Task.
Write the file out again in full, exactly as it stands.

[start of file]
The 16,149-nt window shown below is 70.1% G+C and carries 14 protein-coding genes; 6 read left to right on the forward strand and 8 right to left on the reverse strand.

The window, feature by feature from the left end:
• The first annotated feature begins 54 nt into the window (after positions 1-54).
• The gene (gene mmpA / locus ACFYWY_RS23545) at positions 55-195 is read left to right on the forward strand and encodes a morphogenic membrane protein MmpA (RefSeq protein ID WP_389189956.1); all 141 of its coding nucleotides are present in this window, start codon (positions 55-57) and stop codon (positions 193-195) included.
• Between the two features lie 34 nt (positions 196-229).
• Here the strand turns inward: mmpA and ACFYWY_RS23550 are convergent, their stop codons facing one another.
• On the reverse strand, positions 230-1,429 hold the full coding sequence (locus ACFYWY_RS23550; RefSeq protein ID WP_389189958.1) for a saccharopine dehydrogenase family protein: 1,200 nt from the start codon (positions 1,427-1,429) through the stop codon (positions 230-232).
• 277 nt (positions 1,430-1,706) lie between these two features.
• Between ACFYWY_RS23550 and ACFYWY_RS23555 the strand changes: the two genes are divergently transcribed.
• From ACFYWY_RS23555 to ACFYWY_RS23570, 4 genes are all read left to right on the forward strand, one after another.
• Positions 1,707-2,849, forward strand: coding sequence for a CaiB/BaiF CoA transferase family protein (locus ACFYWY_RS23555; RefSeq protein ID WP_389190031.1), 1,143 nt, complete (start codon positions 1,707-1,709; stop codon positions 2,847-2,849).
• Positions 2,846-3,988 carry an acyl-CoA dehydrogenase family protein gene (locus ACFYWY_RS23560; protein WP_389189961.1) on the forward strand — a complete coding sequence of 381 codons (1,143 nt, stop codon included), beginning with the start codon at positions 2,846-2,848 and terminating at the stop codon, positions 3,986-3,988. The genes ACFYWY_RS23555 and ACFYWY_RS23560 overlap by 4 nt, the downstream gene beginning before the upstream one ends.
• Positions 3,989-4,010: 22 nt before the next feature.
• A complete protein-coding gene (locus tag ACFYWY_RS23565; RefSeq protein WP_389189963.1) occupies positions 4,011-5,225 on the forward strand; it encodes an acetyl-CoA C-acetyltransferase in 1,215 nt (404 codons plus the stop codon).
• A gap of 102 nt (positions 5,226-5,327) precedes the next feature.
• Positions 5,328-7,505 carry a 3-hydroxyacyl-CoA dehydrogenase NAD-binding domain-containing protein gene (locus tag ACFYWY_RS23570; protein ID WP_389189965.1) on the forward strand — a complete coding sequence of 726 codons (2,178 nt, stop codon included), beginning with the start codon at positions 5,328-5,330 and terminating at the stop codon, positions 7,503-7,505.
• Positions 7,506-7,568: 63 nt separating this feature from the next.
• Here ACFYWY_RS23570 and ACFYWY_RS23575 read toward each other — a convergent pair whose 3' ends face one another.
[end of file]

The 16,149-nt window shown below is 70.1% G+C and carries 14 protein-coding genes; 6 read left to right on the forward strand and 8 right to left on the reverse strand.

The window, feature by feature from the left end:
• The first annotated feature begins 54 nt into the window (after positions 1-54).
• The gene (gene mmpA / locus ACFYWY_RS23545) at positions 55-195 is read left to right on the forward strand and encodes a morphogenic membrane protein MmpA (RefSeq protein ID WP_389189956.1); all 141 of its coding nucleotides are present in this window, start codon (positions 55-57) and stop codon (positions 193-195) included.
• Between the two features lie 34 nt (positions 196-229).
• Here the strand turns inward: mmpA and ACFYWY_RS23550 are convergent, their stop codons facing one another.
• On the reverse strand, positions 230-1,429 hold the full coding sequence (locus ACFYWY_RS23550; RefSeq protein ID WP_389189958.1) for a saccharopine dehydrogenase family protein: 1,200 nt from the start codon (positions 1,427-1,429) through the stop codon (positions 230-232).
• 277 nt (positions 1,430-1,706) lie between these two features.
• Between ACFYWY_RS23550 and ACFYWY_RS23555 the strand changes: the two genes are divergently transcribed.
• From ACFYWY_RS23555 to ACFYWY_RS23570, 4 genes are all read left to right on the forward strand, one after another.
• Positions 1,707-2,849, forward strand: coding sequence for a CaiB/BaiF CoA transferase family protein (locus ACFYWY_RS23555; RefSeq protein ID WP_389190031.1), 1,143 nt, complete (start codon positions 1,707-1,709; stop codon positions 2,847-2,849).
• Positions 2,846-3,988 carry an acyl-CoA dehydrogenase family protein gene (locus ACFYWY_RS23560; protein WP_389189961.1) on the forward strand — a complete coding sequence of 381 codons (1,143 nt, stop codon included), beginning with the start codon at positions 2,846-2,848 and terminating at the stop codon, positions 3,986-3,988. The genes ACFYWY_RS23555 and ACFYWY_RS23560 overlap by 4 nt, the downstream gene beginning before the upstream one ends.
• Positions 3,989-4,010: 22 nt before the next feature.
• A complete protein-coding gene (locus tag ACFYWY_RS23565; RefSeq protein WP_389189963.1) occupies positions 4,011-5,225 on the forward strand; it encodes an acetyl-CoA C-acetyltransferase in 1,215 nt (404 codons plus the stop codon).
• A gap of 102 nt (positions 5,226-5,327) precedes the next feature.
• Positions 5,328-7,505 carry a 3-hydroxyacyl-CoA dehydrogenase NAD-binding domain-containing protein gene (locus tag ACFYWY_RS23570; protein ID WP_389189965.1) on the forward strand — a complete coding sequence of 726 codons (2,178 nt, stop codon included), beginning with the start codon at positions 5,328-5,330 and terminating at the stop codon, positions 7,503-7,505.
• Positions 7,506-7,568: 63 nt separating this feature from the next.
• Here ACFYWY_RS23570 and ACFYWY_RS23575 read toward each other — a convergent pair whose 3' ends face one another.